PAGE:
Anyway, as we all await the tribulation and ZOMBIE APOCALYPSE…Hopefully, NOT in our lifetime…let me present a short, educational video - to reflect upon.

Remember! This may come, out of the blue!


A lot of believers can attest to the benefit of knowingly experiencing the peace of God that active belief (cooperation) has brought them into in comparison to what they formally knew.

It has… plain and simple the gospel is about letting people know this, i.e., God is at peace with them (2Cor 5:19.)

You need to define what you mean by ‘potentially available salvation’.

Awareness of the reconciliation of all definitely has practical profit in terms of grasping the peace of God… hence the benefit of the gospel.

In this life… definitely both.

NO… said no such thing — how did you conclude that?

Lol… how do you justify just wrenching a text out of context? — oh wait, that’s what you do :wink:

You forget something important… what I said is in relation to God and his response to man. What you’ve pulled out of contrary context is relative man to man — big difference.


God’s response to man is the same as it has always been. I don’t see how Jesus changed that. Was He unforgiving and merciless before Jesus came along? Judgments still do take place.


And if your grandson asks why we should treat others as ourselves??? Maybe you could point to all the examples in the Bible, all the examples in history and all the examples in the world today of the destruction that takes place when we fail to follow God.

You could also tell him that if he follows in Jesus’ footsteps, he becomes part of the body of Christ, a light unto the world, a Son of God who helps to heal the broken hearted etc.etc.


(1) In both Hebrew (amunah) and Greek (pistis) the word translated “faith” includes the nuance “faithfulness.”

(2) So we are saved by our way of being, not by faith alone or an unspecified combination of faith and works. Paul makes the same point by implying that we are judged on the basis of our motives and hidden purposes (1 Cor 4:2-5).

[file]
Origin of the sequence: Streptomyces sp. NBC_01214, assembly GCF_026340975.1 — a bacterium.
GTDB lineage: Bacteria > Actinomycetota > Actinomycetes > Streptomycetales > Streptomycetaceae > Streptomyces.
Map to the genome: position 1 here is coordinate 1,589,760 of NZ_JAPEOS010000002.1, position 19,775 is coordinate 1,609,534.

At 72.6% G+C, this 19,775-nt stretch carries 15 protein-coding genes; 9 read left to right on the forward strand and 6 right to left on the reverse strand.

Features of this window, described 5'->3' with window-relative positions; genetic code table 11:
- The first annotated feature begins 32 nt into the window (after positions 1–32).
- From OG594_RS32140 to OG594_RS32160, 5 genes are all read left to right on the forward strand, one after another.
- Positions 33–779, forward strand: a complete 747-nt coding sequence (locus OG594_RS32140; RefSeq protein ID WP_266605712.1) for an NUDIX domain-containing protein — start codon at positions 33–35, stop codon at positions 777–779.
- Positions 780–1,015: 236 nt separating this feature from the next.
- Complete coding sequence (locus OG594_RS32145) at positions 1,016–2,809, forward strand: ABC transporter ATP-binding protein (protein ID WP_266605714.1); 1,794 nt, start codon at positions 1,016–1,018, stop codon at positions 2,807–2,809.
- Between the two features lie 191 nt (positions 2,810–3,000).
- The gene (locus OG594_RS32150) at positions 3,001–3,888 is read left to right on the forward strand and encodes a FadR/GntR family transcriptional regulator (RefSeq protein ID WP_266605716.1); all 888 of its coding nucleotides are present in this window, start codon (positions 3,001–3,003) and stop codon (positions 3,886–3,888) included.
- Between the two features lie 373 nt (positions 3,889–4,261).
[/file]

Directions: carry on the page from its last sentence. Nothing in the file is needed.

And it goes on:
(3) Our hidden motives and purposes lead to good works, but are not equivalent to this.

(4) Good works are a necessary, but not a sufficient condition for salvation: “What good is it, brethren, if you say you have faith, but do not have works? Can faith save you (James 2:14)?” The expected answer to this rhetorical question is a resounding No!

(5) Though works are a necessary condition for salvation, works can’t merit salvation because we are still saved by grace. Thus, as a murderer and an adulterer, David deserved spiritual death, but is nevertheless the only man in Scripture to be described as " a man after God’s own heart." In other words, David is saved by grace through his subsequent way of being.

(6) Jesus teaches that sins of omission can mean a lack of good works that disqualify believers from salvation (Matt 25:41-34).


Well, besides the “faith vs works” controversy with Roman Catholicism…I discovered another reason, why I would choose Eastern Orthodoxy over Roman Catholicism. I discovered this in today’s Patheos Catholic newsletter. To be fair, I also subscribe to their evangelical newsletter.

But here’s the REAL dilemma, folks. When I read articles like this, the excitement just OVERWHELMS


I found this definition at another Christian-oriented site this morning; I’ve taken the liberty to number the propositions in that paragraph so we can refer to the numbers if we have any comments. I won’t say where it came from because I will be throwing a little shade at it and the guy is not here to defend himself.

  1. To be justified is to be declared legally righteous. It is a divine act where God declares the sinner to be innocent of his sins.
  2. It is not that the sinner is now sinless but that he is “declared” sinless.
  3. The sinner is not made righteous in that his soul is changed or that his soul is infused with God’s grace. Instead, justification is a legal act of imputing the righteousness of Christ to the believer (Rom. 4:11, Phil. 3:9). This justification is based on the shed blood of Jesus, " . . . having now been justified by His blood . . . " (Rom. 5:9).
  4. When God sees the Christian, He sees him through the sacrifice of Jesus and “sees” him without sin. …
  5. In justification, the justice of God fell upon Himself–Jesus.
  6. We receive mercy. We are not judged according to our sins. And grace is shed upon us. We receive eternal life. This justification is a gift of grace (Rom. 3:24) and by faith (Rom. 3:28) because Jesus bore our guilt (Isaiah 53:12).
    end quote

Comments (the numbers below relate to the numbers above)